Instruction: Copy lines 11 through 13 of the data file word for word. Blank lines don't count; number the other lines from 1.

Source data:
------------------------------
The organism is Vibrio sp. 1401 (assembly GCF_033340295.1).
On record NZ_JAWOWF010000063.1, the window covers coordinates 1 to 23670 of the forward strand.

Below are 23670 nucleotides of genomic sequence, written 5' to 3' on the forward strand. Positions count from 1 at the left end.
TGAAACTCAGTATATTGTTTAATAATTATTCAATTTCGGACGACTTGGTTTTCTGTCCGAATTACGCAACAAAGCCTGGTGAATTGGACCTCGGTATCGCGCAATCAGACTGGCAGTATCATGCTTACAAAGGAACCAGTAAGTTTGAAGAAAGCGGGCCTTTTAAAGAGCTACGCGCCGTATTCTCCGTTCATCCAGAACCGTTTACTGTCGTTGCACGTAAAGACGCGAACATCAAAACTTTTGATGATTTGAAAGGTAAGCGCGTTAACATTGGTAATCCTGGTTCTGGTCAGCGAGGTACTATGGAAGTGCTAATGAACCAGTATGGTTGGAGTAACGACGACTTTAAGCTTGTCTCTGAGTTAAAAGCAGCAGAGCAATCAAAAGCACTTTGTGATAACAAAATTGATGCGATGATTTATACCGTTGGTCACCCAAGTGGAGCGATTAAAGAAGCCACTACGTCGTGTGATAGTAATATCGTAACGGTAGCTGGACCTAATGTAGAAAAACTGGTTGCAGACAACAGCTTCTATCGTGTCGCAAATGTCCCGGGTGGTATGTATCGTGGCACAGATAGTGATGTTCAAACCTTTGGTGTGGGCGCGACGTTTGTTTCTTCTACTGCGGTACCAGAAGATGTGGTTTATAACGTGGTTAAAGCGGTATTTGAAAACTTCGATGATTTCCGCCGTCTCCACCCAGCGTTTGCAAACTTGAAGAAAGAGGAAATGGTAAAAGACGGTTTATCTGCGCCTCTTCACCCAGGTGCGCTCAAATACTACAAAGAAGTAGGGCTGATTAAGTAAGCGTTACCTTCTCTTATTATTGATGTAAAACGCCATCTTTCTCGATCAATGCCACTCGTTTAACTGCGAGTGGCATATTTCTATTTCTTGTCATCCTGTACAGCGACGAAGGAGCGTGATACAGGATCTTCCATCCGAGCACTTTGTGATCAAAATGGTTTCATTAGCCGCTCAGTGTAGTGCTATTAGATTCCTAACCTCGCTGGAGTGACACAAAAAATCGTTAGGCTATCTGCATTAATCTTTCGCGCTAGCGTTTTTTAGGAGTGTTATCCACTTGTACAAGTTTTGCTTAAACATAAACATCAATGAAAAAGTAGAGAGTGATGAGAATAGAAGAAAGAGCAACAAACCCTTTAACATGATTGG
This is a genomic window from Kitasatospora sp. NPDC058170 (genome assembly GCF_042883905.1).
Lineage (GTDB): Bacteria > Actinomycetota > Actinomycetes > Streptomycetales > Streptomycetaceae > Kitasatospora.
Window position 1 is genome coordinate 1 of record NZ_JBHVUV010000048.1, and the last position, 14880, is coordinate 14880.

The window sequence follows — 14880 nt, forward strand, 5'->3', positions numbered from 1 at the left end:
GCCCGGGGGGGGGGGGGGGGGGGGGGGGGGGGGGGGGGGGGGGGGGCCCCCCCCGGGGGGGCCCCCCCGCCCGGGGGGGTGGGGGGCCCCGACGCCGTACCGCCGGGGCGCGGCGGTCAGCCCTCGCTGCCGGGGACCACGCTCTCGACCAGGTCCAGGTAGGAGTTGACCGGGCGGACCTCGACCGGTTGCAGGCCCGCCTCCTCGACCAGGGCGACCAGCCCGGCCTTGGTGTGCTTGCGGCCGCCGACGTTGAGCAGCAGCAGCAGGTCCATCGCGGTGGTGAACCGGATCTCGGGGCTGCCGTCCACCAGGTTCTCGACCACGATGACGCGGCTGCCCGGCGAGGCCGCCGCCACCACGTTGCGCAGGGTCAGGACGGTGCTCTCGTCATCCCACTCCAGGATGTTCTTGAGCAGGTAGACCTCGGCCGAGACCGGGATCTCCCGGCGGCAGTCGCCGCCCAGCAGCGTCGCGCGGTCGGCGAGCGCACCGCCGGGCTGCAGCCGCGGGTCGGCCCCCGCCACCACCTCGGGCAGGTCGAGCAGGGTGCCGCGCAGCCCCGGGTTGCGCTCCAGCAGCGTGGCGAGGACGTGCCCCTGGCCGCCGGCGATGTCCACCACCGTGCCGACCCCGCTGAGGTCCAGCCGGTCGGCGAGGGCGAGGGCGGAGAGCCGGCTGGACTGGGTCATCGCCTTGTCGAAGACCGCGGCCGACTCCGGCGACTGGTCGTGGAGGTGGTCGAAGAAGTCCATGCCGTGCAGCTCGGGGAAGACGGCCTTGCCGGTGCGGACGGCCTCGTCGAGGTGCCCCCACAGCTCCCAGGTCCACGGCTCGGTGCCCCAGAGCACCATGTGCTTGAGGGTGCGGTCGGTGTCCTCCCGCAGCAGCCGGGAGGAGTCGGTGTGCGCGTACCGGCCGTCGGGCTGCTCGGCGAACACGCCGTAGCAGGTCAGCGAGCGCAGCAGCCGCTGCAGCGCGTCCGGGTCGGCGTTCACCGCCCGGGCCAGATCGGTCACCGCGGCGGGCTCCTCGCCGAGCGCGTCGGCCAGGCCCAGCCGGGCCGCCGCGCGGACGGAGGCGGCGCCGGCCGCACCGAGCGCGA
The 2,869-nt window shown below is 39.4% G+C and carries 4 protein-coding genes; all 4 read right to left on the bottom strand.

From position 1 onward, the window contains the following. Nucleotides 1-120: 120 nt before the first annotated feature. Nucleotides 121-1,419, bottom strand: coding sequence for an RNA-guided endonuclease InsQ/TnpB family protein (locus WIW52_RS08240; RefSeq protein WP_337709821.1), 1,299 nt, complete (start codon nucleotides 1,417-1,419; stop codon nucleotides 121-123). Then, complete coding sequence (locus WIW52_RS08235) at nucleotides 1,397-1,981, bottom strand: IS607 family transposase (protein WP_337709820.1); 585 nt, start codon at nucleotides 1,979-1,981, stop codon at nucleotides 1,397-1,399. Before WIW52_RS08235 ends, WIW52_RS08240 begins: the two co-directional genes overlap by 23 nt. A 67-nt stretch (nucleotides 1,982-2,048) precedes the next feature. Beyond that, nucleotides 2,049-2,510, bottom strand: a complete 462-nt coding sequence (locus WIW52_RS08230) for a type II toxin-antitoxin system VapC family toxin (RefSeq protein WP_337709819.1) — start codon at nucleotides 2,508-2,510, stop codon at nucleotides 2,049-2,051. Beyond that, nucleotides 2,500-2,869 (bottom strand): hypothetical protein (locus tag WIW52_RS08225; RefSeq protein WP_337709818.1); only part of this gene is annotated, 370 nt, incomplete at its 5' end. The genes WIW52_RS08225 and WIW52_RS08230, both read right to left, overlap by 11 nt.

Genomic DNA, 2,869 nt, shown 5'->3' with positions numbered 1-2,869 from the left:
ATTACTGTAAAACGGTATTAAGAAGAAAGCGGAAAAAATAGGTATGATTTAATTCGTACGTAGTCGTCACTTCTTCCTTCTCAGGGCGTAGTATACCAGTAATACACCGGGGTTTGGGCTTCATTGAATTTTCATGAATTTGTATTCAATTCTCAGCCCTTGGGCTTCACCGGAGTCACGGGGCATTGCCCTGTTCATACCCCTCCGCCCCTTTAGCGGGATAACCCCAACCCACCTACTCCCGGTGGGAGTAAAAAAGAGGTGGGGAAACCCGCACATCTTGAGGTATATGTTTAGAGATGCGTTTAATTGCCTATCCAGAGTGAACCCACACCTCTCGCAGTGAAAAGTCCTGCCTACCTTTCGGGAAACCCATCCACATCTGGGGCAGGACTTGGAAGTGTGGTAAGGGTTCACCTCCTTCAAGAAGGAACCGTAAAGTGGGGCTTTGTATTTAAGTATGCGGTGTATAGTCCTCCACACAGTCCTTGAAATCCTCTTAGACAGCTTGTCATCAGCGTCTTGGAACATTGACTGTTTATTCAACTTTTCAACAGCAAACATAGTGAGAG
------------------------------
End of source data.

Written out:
From position 1 onward, the window contains the following. Nucleotides 1-120: 120 nt before the first annotated feature. Nucleotides 121-1,419, bottom strand: coding sequence for an RNA-guided endonuclease InsQ/TnpB family protein (locus WIW52_RS08240; RefSeq protein WP_337709821.1), 1,299 nt, complete (start codon nucleotides 1,417-1,419; stop codon nucleotides 121-123). Then, complete coding sequence (locus WIW52_RS08235) at nucleotides 1,397-1,981, bottom strand: IS607 family transposase (protein WP_337709820.1); 585 nt, start codon at nucleotides 1,979-1,981, stop codon at nucleotides 1,397-1,399. Before WIW52_RS08235 ends, WIW52_RS08240 begins: the two co-directional genes overlap by 23 nt. A 67-nt stretch (nucleotides 1,982-2,048) precedes the next feature. Beyond that, nucleotides 2,049-2,510, bottom strand: a complete 462-nt coding sequence (locus WIW52_RS08230) for a type II toxin-antitoxin system VapC family toxin (RefSeq protein WP_337709819.1) — start codon at nucleotides 2,508-2,510, stop codon at nucleotides 2,049-2,051. Beyond that, nucleotides 2,500-2,869 (bottom strand): hypothetical protein (locus tag WIW52_RS08225; RefSeq protein WP_337709818.1); only part of this gene is annotated, 370 nt, incomplete at its 5' end. The genes WIW52_RS08225 and WIW52_RS08230, both read right to left, overlap by 11 nt.

Genomic DNA, 2,869 nt, shown 5'->3' with positions numbered 1-2,869 from the left:
ATTACTGTAAAACGGTATTAAGAAGAAAGCGGAAAAAATAGGTATGATTTAATTCGTACGTAGTCGTCACTTCTTCCTTCTCAGGGCGTAGTATACCAGTAATACACCGGGGTTTGGGCTTCATTGAATTTTCATGAATTTGTATTCAATTCTCAGCCCTTGGGCTTCACCGGAGTCACGGGGCATTGCCCTGTTCATACCCCTCCGCCCCTTTAGCGGGATAACCCCAACCCACCTACTCCCGGTGGGAGTAAAAAAGAGGTGGGGAAACCCGCACATCTTGAGGTATATGTTTAGAGATGCGTTTAATTGCCTATCCAGAGTGAACCCACACCTCTCGCAGTGAAAAGTCCTGCCTACCTTTCGGGAAACCCATCCACATCTGGGGCAGGACTTGGAAGTGTGGTAAGGGTTCACCTCCTTCAAGAAGGAACCGTAAAGTGGGGCTTTGTATTTAAGTATGCGGTGTATAGTCCTCCACACAGTCCTTGAAATCCTCTTAGACAGCTTGTCATCAGCGTCTTGGAACATTGACTGTTTATTCAACTTTTCAACAGCAAACATAGTGAGAG